allene222

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About allene222

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    SF Bay

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  1. allene222

    A big project!

    I don't think we can know what the expectations were of the people who built Tally Ho. I can offer a perspective as a wood boat owner. My boat was built in 1956 so not as old as Tally Ho but more than half its age at 64 years. I have had it for over 30 years. I have had a hell of a time keeping it in sailing condition both in time and money. For example, right now it has a leak when sailing of about 12 ounces a second but almost nothing when in the slip. Covid is keeping me from fixing it but that is another story. But the point I am getting to is that at one point I was fighting a different long ago fixed leak and called the designer to get his advice. I was thinking how proud he would be that one of his designs was being so well maintained. His response was that the boat was built to last 10 years and that I was facing a losing battle and should just fiberglass over the entire hull. The L-36 was a mass produced boat of its era but that meant they built about 7 a year for 10 years. A little math says that it took about 2 months to build one. It would be interesting to know what the expectation was on Tally Ho but what I see now is a reality Youtube show that Leo has figured out how to monetize to the point of making a living and creating the wonderful episodes we are all enjoying. But is he really restoring Tally Ho to her original glory? A builder once told me that I should be happy with the construction as he was building a house, not a piano. Leo is building to tolerances I doubt represent the original construction. But I love the show and am the level of perfection I see.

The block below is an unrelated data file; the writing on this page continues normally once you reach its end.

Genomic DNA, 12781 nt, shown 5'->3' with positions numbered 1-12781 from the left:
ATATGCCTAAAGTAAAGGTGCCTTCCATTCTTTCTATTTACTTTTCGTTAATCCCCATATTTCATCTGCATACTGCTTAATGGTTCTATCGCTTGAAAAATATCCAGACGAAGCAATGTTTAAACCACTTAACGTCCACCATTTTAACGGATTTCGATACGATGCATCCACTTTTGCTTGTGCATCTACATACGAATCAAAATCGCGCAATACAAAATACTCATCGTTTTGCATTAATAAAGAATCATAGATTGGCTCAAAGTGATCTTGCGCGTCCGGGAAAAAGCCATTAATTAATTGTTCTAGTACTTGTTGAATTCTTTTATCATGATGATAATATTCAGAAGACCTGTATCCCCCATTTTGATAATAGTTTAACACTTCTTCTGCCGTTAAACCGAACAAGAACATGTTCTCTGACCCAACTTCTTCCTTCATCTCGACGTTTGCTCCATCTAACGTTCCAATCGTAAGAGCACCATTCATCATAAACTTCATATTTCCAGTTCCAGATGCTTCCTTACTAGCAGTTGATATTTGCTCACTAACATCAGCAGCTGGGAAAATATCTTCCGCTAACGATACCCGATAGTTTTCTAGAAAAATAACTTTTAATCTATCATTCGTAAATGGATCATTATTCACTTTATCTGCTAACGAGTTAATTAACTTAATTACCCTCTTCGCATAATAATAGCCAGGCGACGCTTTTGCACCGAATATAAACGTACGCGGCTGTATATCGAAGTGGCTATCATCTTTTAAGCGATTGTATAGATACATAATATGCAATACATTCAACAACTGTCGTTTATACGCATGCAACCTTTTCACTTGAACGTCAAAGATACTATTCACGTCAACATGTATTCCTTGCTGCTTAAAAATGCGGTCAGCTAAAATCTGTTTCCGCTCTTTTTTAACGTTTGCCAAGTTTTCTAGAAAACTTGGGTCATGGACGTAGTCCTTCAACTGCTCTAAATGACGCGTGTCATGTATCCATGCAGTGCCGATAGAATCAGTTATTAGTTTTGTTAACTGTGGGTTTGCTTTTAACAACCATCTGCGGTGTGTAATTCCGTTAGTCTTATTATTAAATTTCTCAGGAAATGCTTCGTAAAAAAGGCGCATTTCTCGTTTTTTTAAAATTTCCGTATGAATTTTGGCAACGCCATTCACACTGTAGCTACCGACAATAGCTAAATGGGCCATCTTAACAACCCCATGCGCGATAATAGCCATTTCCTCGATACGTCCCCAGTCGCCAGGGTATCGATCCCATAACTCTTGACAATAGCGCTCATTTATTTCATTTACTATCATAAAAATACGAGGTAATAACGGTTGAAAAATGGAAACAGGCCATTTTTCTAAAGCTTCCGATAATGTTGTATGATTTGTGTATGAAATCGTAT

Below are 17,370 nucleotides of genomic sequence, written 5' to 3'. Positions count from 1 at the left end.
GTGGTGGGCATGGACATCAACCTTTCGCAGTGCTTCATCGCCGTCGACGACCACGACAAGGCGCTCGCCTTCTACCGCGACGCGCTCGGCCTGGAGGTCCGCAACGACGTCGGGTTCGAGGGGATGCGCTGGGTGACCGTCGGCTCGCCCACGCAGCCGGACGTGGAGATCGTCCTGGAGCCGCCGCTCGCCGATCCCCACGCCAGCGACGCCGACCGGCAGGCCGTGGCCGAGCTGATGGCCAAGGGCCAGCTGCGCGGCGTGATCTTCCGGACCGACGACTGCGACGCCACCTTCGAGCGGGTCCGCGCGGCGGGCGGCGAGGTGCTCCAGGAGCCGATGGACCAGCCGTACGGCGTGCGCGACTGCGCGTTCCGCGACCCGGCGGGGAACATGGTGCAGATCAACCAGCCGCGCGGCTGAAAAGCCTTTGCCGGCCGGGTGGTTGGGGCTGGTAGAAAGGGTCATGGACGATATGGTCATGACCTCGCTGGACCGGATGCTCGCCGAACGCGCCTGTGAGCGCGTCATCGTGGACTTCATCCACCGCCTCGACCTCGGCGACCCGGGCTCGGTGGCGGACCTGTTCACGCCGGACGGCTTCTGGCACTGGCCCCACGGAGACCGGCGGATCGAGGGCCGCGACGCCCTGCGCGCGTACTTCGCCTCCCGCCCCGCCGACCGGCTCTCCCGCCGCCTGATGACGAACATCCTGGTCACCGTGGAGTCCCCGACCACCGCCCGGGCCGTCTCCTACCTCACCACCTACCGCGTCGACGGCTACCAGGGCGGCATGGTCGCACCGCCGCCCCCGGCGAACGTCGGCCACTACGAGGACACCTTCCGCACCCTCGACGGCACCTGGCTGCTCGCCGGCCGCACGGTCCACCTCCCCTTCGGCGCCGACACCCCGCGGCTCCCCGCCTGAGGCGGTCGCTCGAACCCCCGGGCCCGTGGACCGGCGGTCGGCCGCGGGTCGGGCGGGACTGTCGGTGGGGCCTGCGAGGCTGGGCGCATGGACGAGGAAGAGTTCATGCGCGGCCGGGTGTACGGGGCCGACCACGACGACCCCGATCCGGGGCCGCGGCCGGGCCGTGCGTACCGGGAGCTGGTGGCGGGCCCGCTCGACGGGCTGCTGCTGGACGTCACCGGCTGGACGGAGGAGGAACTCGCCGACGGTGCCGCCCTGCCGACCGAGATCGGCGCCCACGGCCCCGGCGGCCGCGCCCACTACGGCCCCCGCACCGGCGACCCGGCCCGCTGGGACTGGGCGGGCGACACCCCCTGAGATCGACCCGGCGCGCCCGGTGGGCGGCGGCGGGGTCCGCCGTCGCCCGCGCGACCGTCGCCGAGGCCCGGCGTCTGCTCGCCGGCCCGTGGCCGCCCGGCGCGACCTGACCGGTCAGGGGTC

2. allene222

    A big project!

    There were several comments on Youtube that castings shrink and you need to make the patterns bigger to allow for a percentage shrinkage. Hope they read the comments. If not, maybe one of them will read this.
  3. allene222

    A big project!

    They got a lot done and you don't get a lot done by building a ship like it is a piano.
  4. allene222

    A big project!

    1) He doesn't have enough wood to replace it 2) There is a lot of labor in that piece 3) It doesn't matter. But yeah...
  5. allene222

    A big project!

    I don't think Leo did that one. Look at 14:34 and compare it to 11:07 or 11:14. Boats should have gaps here and there. It isn't going to hurt anything and will get covered up by the deck.
  6. allene222

    A big project!

    There are a number of Youtube videos. Seems one thing that is super important is getting the back flat first.
  7. allene222

    A big project!

    I saw a gap in one of the joints! Finally, building a boat instead of a piano. Probably drove Leo nuts...
  8. allene222

    A big project!

  9. allene222

    A big project!

    Compared to my wood boat, he is building a piano.
  10. allene222

    Introducing the "Crown Jewels Soft Shackle"

    I am pulling on the tails which eventually get cut off.
  11. allene222